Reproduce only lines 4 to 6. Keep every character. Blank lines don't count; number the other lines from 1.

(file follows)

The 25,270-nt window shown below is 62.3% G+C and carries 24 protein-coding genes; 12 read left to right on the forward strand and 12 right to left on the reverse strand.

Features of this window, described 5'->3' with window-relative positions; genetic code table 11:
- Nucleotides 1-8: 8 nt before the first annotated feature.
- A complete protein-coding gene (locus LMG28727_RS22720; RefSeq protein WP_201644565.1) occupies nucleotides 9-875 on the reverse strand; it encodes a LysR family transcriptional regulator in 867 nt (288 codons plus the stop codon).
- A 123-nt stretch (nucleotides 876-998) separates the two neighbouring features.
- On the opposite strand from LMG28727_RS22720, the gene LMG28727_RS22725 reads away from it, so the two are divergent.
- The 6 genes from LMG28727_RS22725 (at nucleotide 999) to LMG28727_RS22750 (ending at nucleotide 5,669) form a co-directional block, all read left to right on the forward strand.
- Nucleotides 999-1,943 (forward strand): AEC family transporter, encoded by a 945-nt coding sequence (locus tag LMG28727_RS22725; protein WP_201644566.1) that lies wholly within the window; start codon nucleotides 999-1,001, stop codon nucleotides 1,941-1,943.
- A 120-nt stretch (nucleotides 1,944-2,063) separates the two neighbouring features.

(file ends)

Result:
- A complete protein-coding gene (locus LMG28727_RS22720; RefSeq protein WP_201644565.1) occupies nucleotides 9-875 on the reverse strand; it encodes a LysR family transcriptional regulator in 867 nt (288 codons plus the stop codon).
- A 123-nt stretch (nucleotides 876-998) separates the two neighbouring features.
- On the opposite strand from LMG28727_RS22720, the gene LMG28727_RS22725 reads away from it, so the two are divergent.